I think Catholic religious vocations seem a bit odd to Christians who do not have celibate clergy, and the nun thing seems downright mysterious. It's different from the way many Christians do things, Anglicans and Orthodox being the exceptions that come immediately to mind (though they do have married clergy, but also religious orders). And this is a fascinating sub-topic, but I'm losing my train of thought as is so often the case. :0

This response has made me think about my answer, although my answer has not changed. Sure, I would love grandchildren someday. However, there is no guarantee, regardless of what vocation they enter into, that my children can and/or will provide them. Life doesn't always work out the way we plan, no? There are lots of couples who would LOVE to have children but are not able to. So my child entering religious life isn't the only reason that they may not have children of their own. The important thing is to discern ones' vocation carefully and to do what God is calling you to do. If my children do that, I will be one happy mother.

But over the weekend, this topic came into my heart anew. A friend from social media, Mike Gannon, announced that he is joining the Carmelites. This wasn't exactly a huge surprise, I could see it brewing for well over a year now. I got home from dance class, saw his Facebook and Twitter posts about it, then went and read his blog post (linked above):

"OH! OH, this is VERY NICE, but..."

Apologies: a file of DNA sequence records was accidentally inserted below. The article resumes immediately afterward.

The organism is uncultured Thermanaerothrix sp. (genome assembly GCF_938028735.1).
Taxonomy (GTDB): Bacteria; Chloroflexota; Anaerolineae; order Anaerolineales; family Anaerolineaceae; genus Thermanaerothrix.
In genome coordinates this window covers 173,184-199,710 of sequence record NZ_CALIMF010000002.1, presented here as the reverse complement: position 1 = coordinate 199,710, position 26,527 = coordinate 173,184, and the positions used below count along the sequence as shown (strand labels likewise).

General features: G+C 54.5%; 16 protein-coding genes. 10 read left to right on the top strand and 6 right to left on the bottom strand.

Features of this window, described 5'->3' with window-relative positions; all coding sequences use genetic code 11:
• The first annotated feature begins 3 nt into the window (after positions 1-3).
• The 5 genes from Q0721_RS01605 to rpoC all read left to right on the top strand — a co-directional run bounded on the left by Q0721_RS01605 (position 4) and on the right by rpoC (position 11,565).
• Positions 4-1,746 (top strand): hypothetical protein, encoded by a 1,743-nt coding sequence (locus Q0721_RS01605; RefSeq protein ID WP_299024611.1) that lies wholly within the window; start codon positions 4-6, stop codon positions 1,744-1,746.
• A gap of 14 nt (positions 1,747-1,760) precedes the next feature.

*SNIFFLE!*

Mike found me shortly thereafter, wiping my nose as I stared despondently at my phone.

"What's wrong?"

"Mike Gannon is going to become a Carmelite friar. It's GOOD! It's just...I will miss him so much on Twitter!!!"

Because you see, the religious vocations of others are all about ME and my social media experience. :0

I realized that my happy go lucky response about my son and the priesthood was based upon him deciding to become a *diocesan* priest. This is quite different from joining a religious order, where a person is obliged to their community. For both men and women, becoming a member of a religious community means that you must follow the structure and rules of your order and your superior. For cloistered nuns, and also monks, this new lifestyle is quite dramatic. It's not like a man studying for the diocesan priesthood who still has the freedom to go about daily tasks as he pleases in many ways.